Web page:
North of the
church in Old Uppsala are the so-called Royal manor terraces.
Both were subject
to archaeological investigation in the summer of 2011.
investigations showed that a vast hall, i.e. a house for ceremonial meetings
and feasts had stood on the south terrace.
The hall was almost 50 metres long,
with an inner dimension of almost 500 square metres.
Archways with iron ornaments
The walls consisted of two
differently constructed walls, one outer and one internal with a 1 – 1,2 m
space in between.
The outer wall consists of posts, planks. The internal wall
was apparently a clay lined wattle and daub construction. Heavy burned
well-preserved pieces of wattle and daub had imprints of wickerwork, planks and
posts and traces of white paint.
A total of four doorways have been
found, two in the south and two in the north. They were placed opposite each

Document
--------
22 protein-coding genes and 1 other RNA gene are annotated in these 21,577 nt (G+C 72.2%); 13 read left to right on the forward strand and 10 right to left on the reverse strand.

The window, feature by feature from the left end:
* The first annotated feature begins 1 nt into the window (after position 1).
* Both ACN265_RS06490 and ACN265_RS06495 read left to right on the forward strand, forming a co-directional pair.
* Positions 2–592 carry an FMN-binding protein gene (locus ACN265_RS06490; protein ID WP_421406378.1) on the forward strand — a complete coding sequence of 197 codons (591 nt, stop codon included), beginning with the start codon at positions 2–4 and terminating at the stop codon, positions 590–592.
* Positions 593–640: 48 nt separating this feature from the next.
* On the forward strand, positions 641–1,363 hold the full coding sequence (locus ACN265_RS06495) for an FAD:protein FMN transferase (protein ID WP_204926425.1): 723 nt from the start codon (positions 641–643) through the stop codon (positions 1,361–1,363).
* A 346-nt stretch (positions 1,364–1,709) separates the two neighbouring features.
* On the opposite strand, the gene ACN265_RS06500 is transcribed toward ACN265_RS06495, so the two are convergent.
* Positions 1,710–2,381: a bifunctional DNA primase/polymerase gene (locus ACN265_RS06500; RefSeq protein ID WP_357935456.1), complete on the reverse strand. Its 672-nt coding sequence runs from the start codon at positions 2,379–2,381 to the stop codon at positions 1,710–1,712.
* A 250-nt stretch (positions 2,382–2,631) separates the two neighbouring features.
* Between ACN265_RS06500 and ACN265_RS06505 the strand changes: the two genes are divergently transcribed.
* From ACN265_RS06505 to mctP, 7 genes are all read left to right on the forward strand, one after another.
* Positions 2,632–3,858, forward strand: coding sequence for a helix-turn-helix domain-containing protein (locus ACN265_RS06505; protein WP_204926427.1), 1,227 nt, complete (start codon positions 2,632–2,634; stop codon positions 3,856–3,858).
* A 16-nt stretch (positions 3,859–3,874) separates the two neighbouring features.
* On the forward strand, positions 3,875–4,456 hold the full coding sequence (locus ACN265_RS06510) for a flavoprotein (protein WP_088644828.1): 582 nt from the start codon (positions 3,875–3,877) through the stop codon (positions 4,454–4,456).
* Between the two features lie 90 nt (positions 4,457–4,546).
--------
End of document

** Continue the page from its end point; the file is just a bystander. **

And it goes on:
other, thus dividing the house into least in three large rooms.
The archways have probably been
fitted with decorations of the many spirals of iron found in the house. Possibly it was adorned with iron
decorations like the doors of medieval churches?
hall was destroyed in a probably intentional fire, sometime around 800.
Workshops for Artisans
terrace lies nearby and here archaeologists dug trenches as well to investigate
the early settlement.
glass beads were found here, but sensationally also almost 600 fragments of
garnets, found in an area of only 3 square metres.
These red semi-precious
stones were popular during the 7th and 8th centuries,
both on the continent and in Sweden. They were often set in minute gold cells,
using cloisonné technique, adorning clothing clasps and sword hilts.
investigation is cooperative project involving Uppsala University,
Upplandsmuseet and The Swedish National Heritage Board.
Read on about Offerings to the gods